‘Barbershop’ brings the comedy, drama

by Richard Roeper

You don’t expect a comedy to give you the chills, but the opening scene in “Barbershop: The Next Cut” did exactly that to me.

It’s been a decade and a half since we’ve seen Ice Cube’s Calvin Palmer, proprietor of the South Side barbershop where there’s as much conversation as cutting on any given day.

The neighborhood has fallen on hard times. Crime is up. Gunshots and sirens are the soundtrack of the day. We see real-life news footage of recent tragedies and protests that have put Chicago in the national spotlight.

Says Calvin to his beloved hometown:

“Chicago, we need to talk.”

Maybe it’s because I’m from the south suburbs and I’ve lived in the city for 25 years but when Calvin talked about how the violence has him rethinking his love affair with the city, it hit home, hard.

Not only is “Barbershop: The Next Cut” one of the funniest movies in recent years, it’s a poignant and timely drama about the dilemma facing many parents in certain Chicago neighborhoods where crime is a fact of life: As much as you want to live where your family has lived for generations, as much as you don’t want to be pushed out of your home, is it better for your children if you move the family elsewhere?

Calvin and his wife, Jennifer (Jazsmin Lewis), have done everything they can to make sure their son, Jalen (Michael Rainey Jr.), concentrates on his studies and his basketball game while avoiding the gang influences lurking around every corner and even in the high school hallways. But when a model student from the neighborhood gets caught in the crossfire of another senseless exchange of gunfire, Calvin contemplates selling the barbershop and moving his family and the business to the North Side.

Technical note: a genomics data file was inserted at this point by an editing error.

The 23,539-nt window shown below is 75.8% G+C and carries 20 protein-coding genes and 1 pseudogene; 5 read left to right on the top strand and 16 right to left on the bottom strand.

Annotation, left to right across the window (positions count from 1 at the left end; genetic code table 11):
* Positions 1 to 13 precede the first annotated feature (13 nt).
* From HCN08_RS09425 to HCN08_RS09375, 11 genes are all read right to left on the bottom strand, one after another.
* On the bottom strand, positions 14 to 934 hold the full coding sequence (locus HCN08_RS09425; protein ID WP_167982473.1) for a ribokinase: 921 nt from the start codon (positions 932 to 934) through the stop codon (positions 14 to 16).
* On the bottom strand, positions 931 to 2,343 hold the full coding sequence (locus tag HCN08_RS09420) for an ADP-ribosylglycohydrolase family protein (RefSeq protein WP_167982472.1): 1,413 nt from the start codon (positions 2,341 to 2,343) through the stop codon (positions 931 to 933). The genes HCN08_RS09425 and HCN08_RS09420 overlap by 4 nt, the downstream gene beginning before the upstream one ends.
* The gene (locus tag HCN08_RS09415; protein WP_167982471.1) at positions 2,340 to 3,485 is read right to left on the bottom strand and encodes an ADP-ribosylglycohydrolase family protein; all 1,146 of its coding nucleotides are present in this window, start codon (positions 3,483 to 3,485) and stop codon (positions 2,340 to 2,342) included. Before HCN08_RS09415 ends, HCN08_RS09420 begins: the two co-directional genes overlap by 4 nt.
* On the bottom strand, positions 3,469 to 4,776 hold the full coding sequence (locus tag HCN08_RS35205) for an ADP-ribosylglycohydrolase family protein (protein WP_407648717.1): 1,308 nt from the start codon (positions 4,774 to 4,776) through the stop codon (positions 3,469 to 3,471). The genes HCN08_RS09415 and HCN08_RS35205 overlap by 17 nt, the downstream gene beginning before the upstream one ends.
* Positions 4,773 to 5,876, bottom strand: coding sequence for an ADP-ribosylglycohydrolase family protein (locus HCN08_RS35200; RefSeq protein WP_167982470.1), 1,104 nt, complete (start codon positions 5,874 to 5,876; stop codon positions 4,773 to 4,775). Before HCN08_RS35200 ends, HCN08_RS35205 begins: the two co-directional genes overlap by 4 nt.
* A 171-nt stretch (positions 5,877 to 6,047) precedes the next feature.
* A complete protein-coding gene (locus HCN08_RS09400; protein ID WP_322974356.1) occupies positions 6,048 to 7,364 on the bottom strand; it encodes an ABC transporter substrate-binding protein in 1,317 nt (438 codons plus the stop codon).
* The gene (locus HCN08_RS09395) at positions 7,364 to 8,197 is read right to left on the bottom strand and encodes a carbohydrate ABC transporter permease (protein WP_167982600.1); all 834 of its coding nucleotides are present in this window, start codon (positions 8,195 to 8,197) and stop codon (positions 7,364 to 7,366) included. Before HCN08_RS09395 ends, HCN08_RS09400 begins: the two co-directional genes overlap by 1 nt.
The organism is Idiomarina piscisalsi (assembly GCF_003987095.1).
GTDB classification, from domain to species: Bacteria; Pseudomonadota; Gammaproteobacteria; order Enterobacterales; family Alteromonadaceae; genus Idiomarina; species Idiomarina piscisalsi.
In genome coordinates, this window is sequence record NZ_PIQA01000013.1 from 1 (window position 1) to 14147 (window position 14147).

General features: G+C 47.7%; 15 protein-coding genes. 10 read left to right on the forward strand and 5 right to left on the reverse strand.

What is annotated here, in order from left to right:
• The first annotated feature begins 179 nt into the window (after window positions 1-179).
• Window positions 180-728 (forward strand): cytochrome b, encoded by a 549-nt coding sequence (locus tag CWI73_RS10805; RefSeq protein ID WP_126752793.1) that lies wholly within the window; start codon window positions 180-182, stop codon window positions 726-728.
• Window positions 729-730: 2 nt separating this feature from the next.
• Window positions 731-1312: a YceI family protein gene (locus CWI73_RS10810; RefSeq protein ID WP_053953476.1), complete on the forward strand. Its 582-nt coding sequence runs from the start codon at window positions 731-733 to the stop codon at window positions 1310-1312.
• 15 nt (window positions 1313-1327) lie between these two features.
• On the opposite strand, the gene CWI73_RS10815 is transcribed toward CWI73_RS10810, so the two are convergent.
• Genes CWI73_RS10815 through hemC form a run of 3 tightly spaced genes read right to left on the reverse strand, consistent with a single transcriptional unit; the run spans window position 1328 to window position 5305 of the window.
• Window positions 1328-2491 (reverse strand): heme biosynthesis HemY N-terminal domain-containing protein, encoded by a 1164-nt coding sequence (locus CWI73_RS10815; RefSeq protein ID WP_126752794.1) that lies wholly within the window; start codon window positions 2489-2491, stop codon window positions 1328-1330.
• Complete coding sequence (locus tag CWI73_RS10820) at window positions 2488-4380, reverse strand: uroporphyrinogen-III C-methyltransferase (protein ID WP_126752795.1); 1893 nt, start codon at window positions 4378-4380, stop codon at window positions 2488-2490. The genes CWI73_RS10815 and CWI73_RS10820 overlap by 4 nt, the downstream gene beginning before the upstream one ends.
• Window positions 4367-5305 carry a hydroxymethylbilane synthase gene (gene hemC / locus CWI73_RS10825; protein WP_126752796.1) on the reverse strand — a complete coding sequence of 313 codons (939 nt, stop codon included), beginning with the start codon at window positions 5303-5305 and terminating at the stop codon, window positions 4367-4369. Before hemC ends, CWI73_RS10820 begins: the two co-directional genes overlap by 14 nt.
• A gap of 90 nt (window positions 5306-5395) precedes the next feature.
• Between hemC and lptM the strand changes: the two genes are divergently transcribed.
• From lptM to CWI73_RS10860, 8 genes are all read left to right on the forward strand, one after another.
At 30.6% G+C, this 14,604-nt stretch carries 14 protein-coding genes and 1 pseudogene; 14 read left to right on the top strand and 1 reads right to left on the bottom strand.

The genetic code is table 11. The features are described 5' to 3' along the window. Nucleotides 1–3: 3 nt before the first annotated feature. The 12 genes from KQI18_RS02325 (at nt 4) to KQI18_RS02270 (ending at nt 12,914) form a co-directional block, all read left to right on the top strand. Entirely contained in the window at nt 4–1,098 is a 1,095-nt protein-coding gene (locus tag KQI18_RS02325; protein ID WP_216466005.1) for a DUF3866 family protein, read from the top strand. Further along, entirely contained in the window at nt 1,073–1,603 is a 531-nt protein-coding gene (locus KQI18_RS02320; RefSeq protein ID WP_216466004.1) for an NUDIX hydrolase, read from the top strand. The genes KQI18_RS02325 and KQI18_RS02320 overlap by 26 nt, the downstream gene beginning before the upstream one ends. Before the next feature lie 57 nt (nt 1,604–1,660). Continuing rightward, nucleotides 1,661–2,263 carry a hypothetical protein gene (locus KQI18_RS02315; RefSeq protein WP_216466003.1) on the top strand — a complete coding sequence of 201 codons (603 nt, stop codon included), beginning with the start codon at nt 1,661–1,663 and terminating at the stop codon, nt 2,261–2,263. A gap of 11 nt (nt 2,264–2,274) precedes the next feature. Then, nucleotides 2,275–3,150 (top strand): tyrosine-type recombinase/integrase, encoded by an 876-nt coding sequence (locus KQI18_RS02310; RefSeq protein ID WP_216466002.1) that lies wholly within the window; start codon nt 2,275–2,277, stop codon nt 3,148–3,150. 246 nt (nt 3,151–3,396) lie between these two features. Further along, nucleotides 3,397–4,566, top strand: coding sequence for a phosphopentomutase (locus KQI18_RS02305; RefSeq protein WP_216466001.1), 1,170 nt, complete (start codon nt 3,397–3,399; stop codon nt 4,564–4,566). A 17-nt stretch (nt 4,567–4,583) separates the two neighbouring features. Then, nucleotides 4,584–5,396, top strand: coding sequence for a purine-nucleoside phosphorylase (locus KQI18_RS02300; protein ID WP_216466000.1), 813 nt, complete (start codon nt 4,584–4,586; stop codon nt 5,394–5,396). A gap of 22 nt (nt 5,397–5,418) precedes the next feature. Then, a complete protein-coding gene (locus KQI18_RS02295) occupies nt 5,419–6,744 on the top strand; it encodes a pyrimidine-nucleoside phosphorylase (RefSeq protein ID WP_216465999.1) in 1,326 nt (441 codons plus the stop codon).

Out of economic necessity, Calvin’s barbershop is now sharing space with the beauty shop run by Angie (Regina Hall), so the stage is set every morning for gender (and generational) verbal warfare.

At times “The Next Cut” is almost too ambitious in its attempt to cover myriad bases. In addition to the plot lines about Calvin’s family, violence in Chicago, Eddie’s claim he once cut the hair of a young Barack Obama and Anthony Anderson’s J.D. operating a food truck, there’s a romantic triangle of sorts involving Rashad (Common) and his wife, Terri (Eve), and Draya, who has designs on Rashad. It’s the least interesting and least effective story thread in the film.

Just about everything else clicks, thanks in no small part to the wonderful performances from the deep cast.


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